On June 17, the ‘Caesar Act’ will come into effect in the United States, with potentially devastating consequences for Syria’s economy. The act consists of a broad package of sanctions that would, in effect, make it illegal for most countries to do business with Syrian enterprises.
The Caeser act shares the pseudonym of a Syrian military photographer who smuggled thousands of photographs of Syrian torture out of the country, revealing the brutality of the Syrian regime’s practices against detainees.
However, the package of sanctions could have far-reaching consequences for Syria. The war-torn country’s economy is already suffering from hyperinflation that has caused food prices to rise by 50% in a single month.
“Prices of goods in Syria, including locally produced ones, are rising with the exchange rate,” Elizabeth Tsurkov, of the Foreign Policy Research Institute told the Guardian. “The inflation is so rapid that prices in the morning would be lower than in the evening,” she explained.
The already dire situation in Syria is about to get worse since the Caesar Act will effectively penalize any country that does business with any company in Syria.
While existing EU and US sanctions already target senior regime officials and aligned business interests, the US sanctions set to trigger on June 17 will target any country that trades with Syrian entities, effectively targeting Syria’s few remaining trade-partners in neighboring countries and with businesses in Europe and the Gulf states.
The largest impact of the sanctions will be felt both in Damascus and Beirut, as trade with Lebanon has been one of the few remaining lifelines on which Syria’s fragile economy depended. Both Lebanon and Syria are facing spiraling currency crises and the US sanctions aim to exacerbate these troubles in order to weaken Iranian influence in the two countries.
Hezbollah’s role in Lebanon’s government and Iranian support for both countries have long been a thorn in the side of the US military and the US now aims to break business ties between the two countries and plunge both into a dire economic crisis.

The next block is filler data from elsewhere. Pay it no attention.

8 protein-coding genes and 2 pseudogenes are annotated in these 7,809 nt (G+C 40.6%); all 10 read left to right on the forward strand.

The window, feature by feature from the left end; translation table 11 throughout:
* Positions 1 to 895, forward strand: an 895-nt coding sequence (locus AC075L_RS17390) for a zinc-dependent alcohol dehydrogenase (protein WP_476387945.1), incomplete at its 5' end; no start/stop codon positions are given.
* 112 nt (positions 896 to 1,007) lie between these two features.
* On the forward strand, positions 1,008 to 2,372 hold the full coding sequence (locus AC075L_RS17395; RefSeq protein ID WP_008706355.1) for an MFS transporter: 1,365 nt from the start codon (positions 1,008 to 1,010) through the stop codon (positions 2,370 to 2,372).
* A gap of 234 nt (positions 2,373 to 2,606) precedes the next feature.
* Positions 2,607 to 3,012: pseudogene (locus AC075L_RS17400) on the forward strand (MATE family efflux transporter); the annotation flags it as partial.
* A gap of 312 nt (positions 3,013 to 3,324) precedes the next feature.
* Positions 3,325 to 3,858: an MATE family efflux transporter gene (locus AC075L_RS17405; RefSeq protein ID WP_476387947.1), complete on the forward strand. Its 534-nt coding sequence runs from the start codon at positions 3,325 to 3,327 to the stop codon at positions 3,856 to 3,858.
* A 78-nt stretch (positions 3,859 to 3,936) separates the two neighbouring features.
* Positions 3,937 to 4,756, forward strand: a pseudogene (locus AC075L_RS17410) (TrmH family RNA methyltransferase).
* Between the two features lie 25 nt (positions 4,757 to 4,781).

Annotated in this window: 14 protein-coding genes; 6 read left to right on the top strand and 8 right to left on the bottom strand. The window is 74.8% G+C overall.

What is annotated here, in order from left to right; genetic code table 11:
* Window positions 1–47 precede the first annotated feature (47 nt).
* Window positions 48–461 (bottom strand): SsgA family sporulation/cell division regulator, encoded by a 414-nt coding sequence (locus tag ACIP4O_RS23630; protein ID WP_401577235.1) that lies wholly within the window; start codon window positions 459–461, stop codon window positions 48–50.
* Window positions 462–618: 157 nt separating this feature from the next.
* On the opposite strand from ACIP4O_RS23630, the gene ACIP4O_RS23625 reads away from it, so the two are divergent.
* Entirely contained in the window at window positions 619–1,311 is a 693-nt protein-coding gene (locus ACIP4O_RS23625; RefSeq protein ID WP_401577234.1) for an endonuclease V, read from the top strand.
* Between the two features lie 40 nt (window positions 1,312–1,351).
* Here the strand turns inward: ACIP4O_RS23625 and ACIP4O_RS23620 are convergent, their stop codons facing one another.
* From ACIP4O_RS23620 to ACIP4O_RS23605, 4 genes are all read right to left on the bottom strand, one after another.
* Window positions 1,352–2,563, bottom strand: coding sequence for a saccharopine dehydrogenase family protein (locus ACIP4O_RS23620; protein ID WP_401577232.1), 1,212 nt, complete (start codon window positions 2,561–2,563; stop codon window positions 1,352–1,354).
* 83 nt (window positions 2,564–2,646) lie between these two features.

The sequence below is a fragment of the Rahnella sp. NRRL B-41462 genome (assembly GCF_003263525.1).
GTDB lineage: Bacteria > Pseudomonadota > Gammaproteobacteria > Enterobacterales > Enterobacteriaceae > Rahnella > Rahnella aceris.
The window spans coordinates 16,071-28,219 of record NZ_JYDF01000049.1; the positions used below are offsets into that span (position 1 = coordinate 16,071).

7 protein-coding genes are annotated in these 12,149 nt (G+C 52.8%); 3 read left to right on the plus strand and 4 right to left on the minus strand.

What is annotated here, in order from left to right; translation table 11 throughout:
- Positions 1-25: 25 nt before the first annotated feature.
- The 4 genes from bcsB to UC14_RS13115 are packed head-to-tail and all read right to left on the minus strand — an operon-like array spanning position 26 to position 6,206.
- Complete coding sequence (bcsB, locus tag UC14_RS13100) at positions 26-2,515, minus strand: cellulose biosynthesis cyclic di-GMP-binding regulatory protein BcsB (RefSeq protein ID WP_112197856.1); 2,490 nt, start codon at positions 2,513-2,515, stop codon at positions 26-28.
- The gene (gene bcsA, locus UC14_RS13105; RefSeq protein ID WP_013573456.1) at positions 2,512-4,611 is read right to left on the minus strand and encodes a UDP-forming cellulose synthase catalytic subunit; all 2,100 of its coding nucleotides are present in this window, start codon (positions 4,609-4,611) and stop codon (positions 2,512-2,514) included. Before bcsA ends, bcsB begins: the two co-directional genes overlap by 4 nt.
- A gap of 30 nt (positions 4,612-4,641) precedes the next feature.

However, the victims of sanctions are rarely the elite that they nominally target. Rising prices of basic essentials and food scarcity are inevitable, but the regime’s leadership will always have enough to eat. The sanctions hope to make the economic situation in Syria and Lebanon so dire that the starving people will rise up and hold the governments responsible.
In over a century of sanctions, they have never actually produced this result. Sanctions on apartheid south-Africa actually further impoverished the black population, according to the then prime-minister de Klerk. Cuba has been under crushing US sanctions since it’s communist revolution, but the sanctions actually allow the regime to blame the US for any economic issues.
In Syria, an already devastated country with its infrastructure in ruins is facing an economic crisis even without the new sanctions. Rising bread prices have sparked protests which were met with counter-protests by government supporters, who directly highlighted Western sanctions as the reason for the economic troubles.
Following a nine-year conflict, Syria has few resources left to rebuild. The US now attempts to once again spark a popular uprising and reduce the influence of Iran and Hezbollah. But, after the first uprising was crushed with little to no official western backing, how are Syrians supposed to topple al-Assad now?